Golan Heights 1973

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The Golan Heights, the mountainous area east of the Sea of Galilee adjoining Mt. Hermon, links Israel, Jordan, Lebanon, and Syria. Roughly 65 kilometers (40 miles) long and 25 kilometers (15 miles) wide, the area is sparsely populated. This sovereign Syrian territory is about 48 kilometers (30 miles) west of Damascus and overlooks the Damascus–Beirut highway. The plateau initially gave a strategic advantage to Syria, enabling it to shell Israeli villages along the Sea of Galilee.

During its negotiations with France demarcating the Palestine–Syria boundaries, Great Britain aspired to include parts of the Golan Heights within the Palestine Mandate, and an agreement to this effect was signed in December 1920 only to be renounced by the British in 1922. A small area on the Heights formed the demilitarized zone under the armistice agreement of 1949 following the Arab–Israeli War of 1947–1948. During the June War of 1967, Israel captured this Syrian territory and placed it under military administration along with other territories captured during the war. During the October War of 1973, Israel repulsed Syrian efforts to regain control over the Golan Heights and captured some additional territory, but under the Israel–Syria Disengagement of Forces Agreement of 1974, Israel returned this newly captured area.

On October 6, 1973—Yom Kippur, the holiest day of the Jewish year—a surprise attack came on two fronts. Egypt rapidly crossed the Suez Canal and overran the Bar- Lev defensive line. Simultaneously, Syrian forces advanced into the Golan Heights and very nearly reached the 1967 border with Israel. The situation looked desperate for Israel, which, in the north, was outnumbered by nearly 12 to one. On this front Israeli counterattacks during the first few days of the war repeatedly failed, and at a high cost, especially in aircraft (the Israelis lost 150 planes).

The Syrians, however, stopped before they had reached their obvious target, the bridges across the River Jordan. In addition, they froze in a very vulnerable position in the middle of their movement, with long stretched flanks and without making any preparation to regroup for a defensive battle. Thus, while the Egyptian pause was part two of the pre-planned operation, the Syrian pause was an interruption of stage I of an ongoing operation. The final reasons are still subject to guessing and suggestions, as is stage II, i.e. the final objectives of the Syrian advance: Just reach the Jordan Valley line to seal off the Golan against an Israel counter strike or to cross the bridges into Israeli mainland, threatening major populations centres there?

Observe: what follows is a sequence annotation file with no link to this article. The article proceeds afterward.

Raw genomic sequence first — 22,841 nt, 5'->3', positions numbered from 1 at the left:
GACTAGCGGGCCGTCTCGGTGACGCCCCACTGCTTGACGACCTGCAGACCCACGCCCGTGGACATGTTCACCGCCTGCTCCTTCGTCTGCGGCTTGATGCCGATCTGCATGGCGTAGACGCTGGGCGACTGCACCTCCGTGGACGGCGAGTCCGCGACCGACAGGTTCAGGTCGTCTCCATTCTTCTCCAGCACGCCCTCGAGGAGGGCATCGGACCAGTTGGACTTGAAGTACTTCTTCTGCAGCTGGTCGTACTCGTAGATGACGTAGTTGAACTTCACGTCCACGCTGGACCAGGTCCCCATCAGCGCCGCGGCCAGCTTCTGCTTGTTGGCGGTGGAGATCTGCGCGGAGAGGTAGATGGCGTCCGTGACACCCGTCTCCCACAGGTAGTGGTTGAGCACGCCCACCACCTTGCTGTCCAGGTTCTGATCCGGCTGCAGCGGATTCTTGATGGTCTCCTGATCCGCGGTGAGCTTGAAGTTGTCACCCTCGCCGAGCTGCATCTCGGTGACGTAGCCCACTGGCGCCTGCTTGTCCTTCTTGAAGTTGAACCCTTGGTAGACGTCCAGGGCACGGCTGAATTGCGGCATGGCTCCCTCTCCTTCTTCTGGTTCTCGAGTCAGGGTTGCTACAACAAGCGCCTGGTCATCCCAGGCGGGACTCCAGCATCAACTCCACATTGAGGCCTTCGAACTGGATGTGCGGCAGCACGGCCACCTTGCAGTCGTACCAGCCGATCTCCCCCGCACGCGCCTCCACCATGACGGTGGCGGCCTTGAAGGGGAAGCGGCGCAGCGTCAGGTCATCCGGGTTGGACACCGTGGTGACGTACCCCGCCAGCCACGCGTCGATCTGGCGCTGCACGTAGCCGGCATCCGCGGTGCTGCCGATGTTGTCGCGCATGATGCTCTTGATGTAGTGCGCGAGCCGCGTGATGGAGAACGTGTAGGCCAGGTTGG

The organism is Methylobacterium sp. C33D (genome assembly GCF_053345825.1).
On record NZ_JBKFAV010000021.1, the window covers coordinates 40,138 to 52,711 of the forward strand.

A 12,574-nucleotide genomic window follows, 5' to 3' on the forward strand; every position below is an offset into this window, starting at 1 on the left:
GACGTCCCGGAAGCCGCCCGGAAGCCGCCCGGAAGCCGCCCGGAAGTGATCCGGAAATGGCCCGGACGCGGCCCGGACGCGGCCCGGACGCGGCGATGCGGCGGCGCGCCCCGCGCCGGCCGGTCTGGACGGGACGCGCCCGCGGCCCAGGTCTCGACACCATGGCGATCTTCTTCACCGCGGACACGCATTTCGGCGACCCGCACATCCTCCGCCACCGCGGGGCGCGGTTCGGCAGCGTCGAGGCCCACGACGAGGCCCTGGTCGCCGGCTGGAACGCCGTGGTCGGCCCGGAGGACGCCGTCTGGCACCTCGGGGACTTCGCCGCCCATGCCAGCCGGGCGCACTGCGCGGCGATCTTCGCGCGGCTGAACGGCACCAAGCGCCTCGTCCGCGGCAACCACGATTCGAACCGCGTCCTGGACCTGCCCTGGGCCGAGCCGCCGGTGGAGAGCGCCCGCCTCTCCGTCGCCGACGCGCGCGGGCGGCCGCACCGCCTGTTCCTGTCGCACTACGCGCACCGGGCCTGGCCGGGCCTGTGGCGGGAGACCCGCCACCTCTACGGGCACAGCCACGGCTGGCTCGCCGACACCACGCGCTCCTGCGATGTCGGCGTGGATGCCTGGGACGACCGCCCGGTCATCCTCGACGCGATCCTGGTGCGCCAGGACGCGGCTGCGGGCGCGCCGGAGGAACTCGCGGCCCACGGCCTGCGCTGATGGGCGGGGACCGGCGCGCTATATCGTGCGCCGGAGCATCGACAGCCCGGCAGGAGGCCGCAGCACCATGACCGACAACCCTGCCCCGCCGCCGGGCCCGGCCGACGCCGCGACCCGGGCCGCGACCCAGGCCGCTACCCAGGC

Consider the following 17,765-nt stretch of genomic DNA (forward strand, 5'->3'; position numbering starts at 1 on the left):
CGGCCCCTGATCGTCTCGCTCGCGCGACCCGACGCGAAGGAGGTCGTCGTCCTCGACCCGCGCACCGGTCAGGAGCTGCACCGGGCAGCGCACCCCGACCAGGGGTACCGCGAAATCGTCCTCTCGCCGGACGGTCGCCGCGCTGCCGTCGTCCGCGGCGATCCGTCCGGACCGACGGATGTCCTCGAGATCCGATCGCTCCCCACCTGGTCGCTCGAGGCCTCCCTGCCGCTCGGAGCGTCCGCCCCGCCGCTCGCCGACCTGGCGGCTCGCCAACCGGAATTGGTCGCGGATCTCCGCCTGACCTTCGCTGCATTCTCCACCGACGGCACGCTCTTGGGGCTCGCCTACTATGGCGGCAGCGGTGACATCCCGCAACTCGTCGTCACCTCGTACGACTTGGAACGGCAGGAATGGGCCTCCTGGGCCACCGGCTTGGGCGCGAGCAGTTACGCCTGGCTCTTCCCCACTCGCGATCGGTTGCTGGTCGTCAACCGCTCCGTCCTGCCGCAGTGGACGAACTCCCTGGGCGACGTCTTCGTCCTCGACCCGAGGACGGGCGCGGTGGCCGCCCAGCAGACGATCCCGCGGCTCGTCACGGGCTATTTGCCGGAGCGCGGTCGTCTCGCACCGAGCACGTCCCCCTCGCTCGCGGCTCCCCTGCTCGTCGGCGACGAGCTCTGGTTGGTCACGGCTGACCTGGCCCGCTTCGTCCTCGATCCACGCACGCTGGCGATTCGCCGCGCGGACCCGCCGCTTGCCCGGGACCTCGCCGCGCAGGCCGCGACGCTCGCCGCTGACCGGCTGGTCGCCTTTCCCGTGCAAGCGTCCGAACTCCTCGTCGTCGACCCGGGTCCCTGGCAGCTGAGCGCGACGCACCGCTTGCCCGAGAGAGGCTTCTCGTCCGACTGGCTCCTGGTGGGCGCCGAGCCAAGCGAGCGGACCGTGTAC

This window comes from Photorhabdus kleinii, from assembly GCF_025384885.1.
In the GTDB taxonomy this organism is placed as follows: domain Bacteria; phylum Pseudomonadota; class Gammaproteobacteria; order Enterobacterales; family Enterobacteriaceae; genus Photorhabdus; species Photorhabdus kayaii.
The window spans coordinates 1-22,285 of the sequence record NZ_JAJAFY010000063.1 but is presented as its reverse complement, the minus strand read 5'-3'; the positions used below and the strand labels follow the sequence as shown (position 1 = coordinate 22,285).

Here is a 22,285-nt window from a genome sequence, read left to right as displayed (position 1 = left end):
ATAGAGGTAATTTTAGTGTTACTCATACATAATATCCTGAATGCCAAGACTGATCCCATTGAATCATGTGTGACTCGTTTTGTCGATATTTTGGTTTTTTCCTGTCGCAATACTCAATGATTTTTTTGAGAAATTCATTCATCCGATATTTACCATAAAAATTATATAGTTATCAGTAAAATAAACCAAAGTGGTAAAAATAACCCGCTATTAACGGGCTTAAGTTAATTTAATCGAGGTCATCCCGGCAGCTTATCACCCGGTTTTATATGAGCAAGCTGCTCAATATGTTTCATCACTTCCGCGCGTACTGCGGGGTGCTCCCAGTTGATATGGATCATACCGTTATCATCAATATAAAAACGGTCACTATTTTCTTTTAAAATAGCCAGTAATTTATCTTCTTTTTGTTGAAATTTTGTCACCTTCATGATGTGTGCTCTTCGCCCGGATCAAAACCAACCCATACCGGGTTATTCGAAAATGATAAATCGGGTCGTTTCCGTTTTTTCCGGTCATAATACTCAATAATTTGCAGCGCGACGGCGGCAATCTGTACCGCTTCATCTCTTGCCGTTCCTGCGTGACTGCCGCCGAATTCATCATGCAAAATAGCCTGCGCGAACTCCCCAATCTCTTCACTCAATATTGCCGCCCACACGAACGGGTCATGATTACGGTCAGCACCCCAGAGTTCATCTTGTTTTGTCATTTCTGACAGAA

Then Syrians planned on retaking the whole Golan area as a minimum. That sector has littler strategic depth, so they actually had a chance of doing so. Their advance halted not as a deliberate action but because the Israelis stopped the advance with a fierce defense, aided by the timely arrival of reinforcements.

However, on October 10 Israeli forces began to make significant headway against the Syrians, who were pushed back. Israeli troops kept advancing, invading Syria itself. This prompted the Soviet Union to airlift matériel to Damascus and Cairo. To counter this, the United States airlifted supplies to Israel on October 12 and 13.

On the Golan Heights, Syria deployed five divisions and three armored/ mechanized brigades. Their 1,600 tanks included T-34s, T- 54s, and the latest T-62 Soviet tanks. To break through the thick Israeli minefields and defenses, the Syrians also utilized specialized armor vehicles such as flail tanks, bridge-layers, and engineer tanks. Antiaircraft missiles protected the attackers against Israeli aerial intervention. The Israelis initially had only some 50 Israeli Centurion tanks of the 7th Armored Brigade to oppose the Syrian juggernaut. Following the British practice of using secondary armament for ranging purposes, the Centurions scored a high number of long-range, first-round kills. Ordered to prevent the Syrians from breaking through, the few Israeli defenders did just that. At the end of four days of savage fighting, an Israeli force totaling only 177 tanks supported by infantry and artillery defeated a far larger attacking Syrian force centered on 1,400 tanks.

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